The participants were interviewed about their expectations from the physical infrastructure of the museum, including lighting, sound, washrooms, staircases, elevators, restaurants, display styles as well as their expectations from museum staff.

A common thread across their narratives was “quality” inclusion. Some spoke about how audio guides in museums were sometimes not clear. Some mentioned how descriptions of artworks were not rich enough. “The description [of Starry Night] by my wife was much more potent than what was written,” says Bholanath*, a visually impaired person.

Others mentioned how museums sometimes have plenty of accessibility features but inadequate signage explaining these features.

Many respondents expressed the desire to explore the museum at their own leisure. Sharanya, the mother of a child with autism, said her son had very specific interests in music and photography and would only be willing to explore these artworks.

A few participants asked for benches to be provided in halls so they could carefully peruse artworks of their choice.

Disability inclusion requires decentering the expertise of the curator and the museum guide. People with disabilities are often perceived as incapable of appreciating art. Their visits to the museum risk being overplanned by museum professionals.

It is essential to take their interests seriously to make their visits memorable.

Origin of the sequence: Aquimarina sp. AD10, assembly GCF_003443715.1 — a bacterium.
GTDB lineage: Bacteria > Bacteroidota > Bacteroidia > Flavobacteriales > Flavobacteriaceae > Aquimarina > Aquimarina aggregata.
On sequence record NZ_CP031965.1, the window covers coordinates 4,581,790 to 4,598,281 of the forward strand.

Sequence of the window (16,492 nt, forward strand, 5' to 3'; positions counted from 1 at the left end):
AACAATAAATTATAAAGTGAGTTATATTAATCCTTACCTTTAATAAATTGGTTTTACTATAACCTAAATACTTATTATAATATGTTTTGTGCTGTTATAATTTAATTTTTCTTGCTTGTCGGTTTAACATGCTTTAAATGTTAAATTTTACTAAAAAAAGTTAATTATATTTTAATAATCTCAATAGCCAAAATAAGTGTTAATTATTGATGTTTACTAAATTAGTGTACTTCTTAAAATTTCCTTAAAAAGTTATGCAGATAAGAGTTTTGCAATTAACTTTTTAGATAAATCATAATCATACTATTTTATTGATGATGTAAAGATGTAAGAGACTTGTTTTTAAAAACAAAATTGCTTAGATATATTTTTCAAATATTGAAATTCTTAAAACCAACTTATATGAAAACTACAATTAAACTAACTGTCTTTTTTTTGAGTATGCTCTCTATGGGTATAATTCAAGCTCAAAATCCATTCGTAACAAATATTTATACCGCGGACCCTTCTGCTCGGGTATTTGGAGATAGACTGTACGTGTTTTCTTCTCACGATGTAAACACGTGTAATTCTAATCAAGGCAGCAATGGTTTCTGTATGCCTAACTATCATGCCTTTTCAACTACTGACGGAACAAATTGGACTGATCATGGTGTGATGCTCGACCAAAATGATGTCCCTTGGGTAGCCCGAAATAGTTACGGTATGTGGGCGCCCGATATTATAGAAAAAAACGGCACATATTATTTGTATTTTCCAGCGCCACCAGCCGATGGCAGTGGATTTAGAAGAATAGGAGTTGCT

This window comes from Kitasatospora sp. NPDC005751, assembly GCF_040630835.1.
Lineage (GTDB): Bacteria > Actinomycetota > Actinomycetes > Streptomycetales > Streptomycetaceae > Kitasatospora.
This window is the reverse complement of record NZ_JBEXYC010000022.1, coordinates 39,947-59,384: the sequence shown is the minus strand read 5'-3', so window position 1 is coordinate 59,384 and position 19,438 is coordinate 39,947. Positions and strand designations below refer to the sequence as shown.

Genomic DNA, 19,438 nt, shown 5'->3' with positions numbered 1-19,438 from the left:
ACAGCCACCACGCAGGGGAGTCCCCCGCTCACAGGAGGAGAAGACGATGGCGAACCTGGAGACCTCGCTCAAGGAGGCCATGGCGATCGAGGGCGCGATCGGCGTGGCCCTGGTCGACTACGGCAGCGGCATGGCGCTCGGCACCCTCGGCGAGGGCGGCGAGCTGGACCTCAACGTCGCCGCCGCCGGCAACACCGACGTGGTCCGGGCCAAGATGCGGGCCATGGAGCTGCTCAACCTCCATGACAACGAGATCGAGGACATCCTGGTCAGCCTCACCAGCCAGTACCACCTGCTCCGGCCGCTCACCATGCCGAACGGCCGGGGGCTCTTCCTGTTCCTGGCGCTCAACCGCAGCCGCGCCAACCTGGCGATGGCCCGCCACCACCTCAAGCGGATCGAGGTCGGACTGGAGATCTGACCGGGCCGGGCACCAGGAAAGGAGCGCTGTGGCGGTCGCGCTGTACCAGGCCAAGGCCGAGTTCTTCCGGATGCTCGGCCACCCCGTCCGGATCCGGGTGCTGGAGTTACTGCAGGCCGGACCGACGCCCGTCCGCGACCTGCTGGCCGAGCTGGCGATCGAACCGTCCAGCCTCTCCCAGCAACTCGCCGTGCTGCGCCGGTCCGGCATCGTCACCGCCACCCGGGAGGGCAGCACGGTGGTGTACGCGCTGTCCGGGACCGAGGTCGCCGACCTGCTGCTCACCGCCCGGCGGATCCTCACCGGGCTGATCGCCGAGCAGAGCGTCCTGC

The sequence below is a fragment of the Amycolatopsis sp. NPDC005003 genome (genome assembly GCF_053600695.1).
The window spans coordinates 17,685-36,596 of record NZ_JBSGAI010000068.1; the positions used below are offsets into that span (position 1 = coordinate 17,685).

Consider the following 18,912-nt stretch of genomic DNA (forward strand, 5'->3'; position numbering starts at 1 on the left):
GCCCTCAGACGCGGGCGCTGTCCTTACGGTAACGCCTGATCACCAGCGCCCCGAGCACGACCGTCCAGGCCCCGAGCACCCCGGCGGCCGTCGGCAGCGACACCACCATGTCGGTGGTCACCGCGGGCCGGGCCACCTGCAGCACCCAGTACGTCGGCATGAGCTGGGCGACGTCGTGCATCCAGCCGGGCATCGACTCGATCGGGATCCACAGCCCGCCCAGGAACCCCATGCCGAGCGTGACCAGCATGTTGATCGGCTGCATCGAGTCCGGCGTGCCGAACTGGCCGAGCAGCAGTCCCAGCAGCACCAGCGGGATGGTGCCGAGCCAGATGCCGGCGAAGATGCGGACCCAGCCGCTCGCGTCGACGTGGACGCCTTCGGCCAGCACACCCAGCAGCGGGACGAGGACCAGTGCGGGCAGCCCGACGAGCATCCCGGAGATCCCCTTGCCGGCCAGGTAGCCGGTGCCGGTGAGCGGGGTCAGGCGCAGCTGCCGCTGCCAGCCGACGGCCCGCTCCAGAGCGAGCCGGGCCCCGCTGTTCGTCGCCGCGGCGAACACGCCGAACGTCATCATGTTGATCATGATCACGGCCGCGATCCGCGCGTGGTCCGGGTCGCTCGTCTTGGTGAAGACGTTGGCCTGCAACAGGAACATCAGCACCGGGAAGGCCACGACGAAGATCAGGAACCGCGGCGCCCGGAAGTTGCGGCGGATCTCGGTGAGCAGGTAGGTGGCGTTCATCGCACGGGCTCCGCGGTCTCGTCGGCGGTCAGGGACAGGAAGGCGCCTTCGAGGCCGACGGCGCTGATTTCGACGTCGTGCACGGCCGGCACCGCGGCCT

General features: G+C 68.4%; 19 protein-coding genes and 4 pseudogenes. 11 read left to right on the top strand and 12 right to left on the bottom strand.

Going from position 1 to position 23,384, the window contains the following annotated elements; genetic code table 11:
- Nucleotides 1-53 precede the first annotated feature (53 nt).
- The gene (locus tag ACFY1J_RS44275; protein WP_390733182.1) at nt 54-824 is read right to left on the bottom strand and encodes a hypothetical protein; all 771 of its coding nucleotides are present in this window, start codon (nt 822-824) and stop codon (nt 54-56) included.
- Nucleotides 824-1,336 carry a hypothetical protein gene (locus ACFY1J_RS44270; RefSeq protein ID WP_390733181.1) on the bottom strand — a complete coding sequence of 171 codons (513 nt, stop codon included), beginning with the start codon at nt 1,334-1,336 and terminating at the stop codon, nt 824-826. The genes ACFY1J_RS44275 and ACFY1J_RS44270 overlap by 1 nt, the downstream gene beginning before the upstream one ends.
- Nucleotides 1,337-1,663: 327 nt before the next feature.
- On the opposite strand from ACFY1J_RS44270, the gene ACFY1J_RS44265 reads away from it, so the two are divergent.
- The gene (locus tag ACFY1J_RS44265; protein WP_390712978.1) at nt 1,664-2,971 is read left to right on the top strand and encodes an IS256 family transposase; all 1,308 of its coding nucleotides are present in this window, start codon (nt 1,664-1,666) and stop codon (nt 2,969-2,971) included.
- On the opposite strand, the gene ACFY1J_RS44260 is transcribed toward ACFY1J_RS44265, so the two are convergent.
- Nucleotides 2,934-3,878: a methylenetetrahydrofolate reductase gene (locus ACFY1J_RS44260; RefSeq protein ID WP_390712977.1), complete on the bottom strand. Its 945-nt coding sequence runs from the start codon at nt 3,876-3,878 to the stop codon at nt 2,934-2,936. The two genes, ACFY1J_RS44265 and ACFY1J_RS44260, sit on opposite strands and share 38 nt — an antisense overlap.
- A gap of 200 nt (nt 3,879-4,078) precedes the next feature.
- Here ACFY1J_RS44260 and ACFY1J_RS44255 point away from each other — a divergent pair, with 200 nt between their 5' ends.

Language was another major theme in the study. Participants with hearing impairments spoke about the importance of providing Indian Sign Language (ISL) interpreters in the museum and ensuring that social media updates were in both English and sign language.

Naresh, a wheelchair user, mentioned how his preference for Kannada over English often restricted his mobility. He appreciated MAP’s bilingual focus on English and Kannada.

Hanifa, the principal of a school working with children with disabilities, emphasised the potential of museums to help them grow into artists. “The problem is when arts-based activities are just one-time things … There is no continuity, no chance for the child to carry their interests forward.”

This is a valuable caution against tokenistic attempts at disability inclusion.

Several people with disabilities were eager to think of the museum as a space for non-disabled people learning about disabilities through the museum.

They urged the museum not to ghettoise people with disabilities through dedicated visitor tours or events, but to create a blend of opportunities for people of different kinds of disabilities as well as for disabled and non-disabled people to collectively engage with each other in the museum.

This cross-disability, inclusive and diversified approach is the crux of any policy of museum inclusion.

Accessibility and inclusion are dynamic processes and require constant reviews and upgrades. Committees of people with disabilities and their allies could be constituted to ensure that the inclusion strategy of the museum is regularly revised in accordance with the latest research and standards.

People with different kinds of disabilities as well as diverse social caste, class, gender and religious backgrounds can be given the opportunity to be members of these committees to avoid reproducing structural inequalities.

MAP has set a standard for inclusion towards which all cultural institutions need to strive. How well they do so depends on how they embrace the knowledge embedded within lived experiences of people with disabilities.

Suchaita Tenneti is the Associate Scientist for Gender and Social Inclusion at the International Rice Research Institute, Bhubaneshwar.

Article courtesy of 360info.